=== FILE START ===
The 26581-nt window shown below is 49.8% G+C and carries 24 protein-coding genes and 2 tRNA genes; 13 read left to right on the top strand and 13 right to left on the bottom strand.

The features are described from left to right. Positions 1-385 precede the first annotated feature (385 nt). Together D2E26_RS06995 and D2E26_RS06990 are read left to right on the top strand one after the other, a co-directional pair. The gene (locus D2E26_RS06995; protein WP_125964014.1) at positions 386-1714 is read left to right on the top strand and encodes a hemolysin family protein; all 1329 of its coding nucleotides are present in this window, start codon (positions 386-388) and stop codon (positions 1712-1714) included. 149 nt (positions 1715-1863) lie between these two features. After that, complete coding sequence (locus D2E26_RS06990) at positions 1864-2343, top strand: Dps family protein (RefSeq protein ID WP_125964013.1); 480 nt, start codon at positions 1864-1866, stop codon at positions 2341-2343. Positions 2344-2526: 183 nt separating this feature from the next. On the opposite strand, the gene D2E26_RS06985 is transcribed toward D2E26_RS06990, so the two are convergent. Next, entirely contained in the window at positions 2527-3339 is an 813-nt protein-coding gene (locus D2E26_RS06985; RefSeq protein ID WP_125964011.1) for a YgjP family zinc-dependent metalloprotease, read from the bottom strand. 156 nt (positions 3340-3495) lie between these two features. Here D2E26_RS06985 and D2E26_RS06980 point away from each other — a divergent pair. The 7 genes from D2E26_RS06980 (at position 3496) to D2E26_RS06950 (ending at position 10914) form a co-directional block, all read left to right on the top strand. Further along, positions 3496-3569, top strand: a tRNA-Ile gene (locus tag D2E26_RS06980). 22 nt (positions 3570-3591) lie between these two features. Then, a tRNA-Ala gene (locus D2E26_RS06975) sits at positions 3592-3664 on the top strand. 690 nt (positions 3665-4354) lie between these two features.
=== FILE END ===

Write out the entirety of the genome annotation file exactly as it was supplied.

The 26581-nt window shown below is 49.8% G+C and carries 24 protein-coding genes and 2 tRNA genes; 13 read left to right on the top strand and 13 right to left on the bottom strand.

The features are described from left to right. Positions 1-385 precede the first annotated feature (385 nt). Together D2E26_RS06995 and D2E26_RS06990 are read left to right on the top strand one after the other, a co-directional pair. The gene (locus D2E26_RS06995; protein WP_125964014.1) at positions 386-1714 is read left to right on the top strand and encodes a hemolysin family protein; all 1329 of its coding nucleotides are present in this window, start codon (positions 386-388) and stop codon (positions 1712-1714) included. 149 nt (positions 1715-1863) lie between these two features. After that, complete coding sequence (locus D2E26_RS06990) at positions 1864-2343, top strand: Dps family protein (RefSeq protein ID WP_125964013.1); 480 nt, start codon at positions 1864-1866, stop codon at positions 2341-2343. Positions 2344-2526: 183 nt separating this feature from the next. On the opposite strand, the gene D2E26_RS06985 is transcribed toward D2E26_RS06990, so the two are convergent. Next, entirely contained in the window at positions 2527-3339 is an 813-nt protein-coding gene (locus D2E26_RS06985; RefSeq protein ID WP_125964011.1) for a YgjP family zinc-dependent metalloprotease, read from the bottom strand. 156 nt (positions 3340-3495) lie between these two features. Here D2E26_RS06985 and D2E26_RS06980 point away from each other — a divergent pair. The 7 genes from D2E26_RS06980 (at position 3496) to D2E26_RS06950 (ending at position 10914) form a co-directional block, all read left to right on the top strand. Further along, positions 3496-3569, top strand: a tRNA-Ile gene (locus tag D2E26_RS06980). 22 nt (positions 3570-3591) lie between these two features. Then, a tRNA-Ala gene (locus D2E26_RS06975) sits at positions 3592-3664 on the top strand. 690 nt (positions 3665-4354) lie between these two features.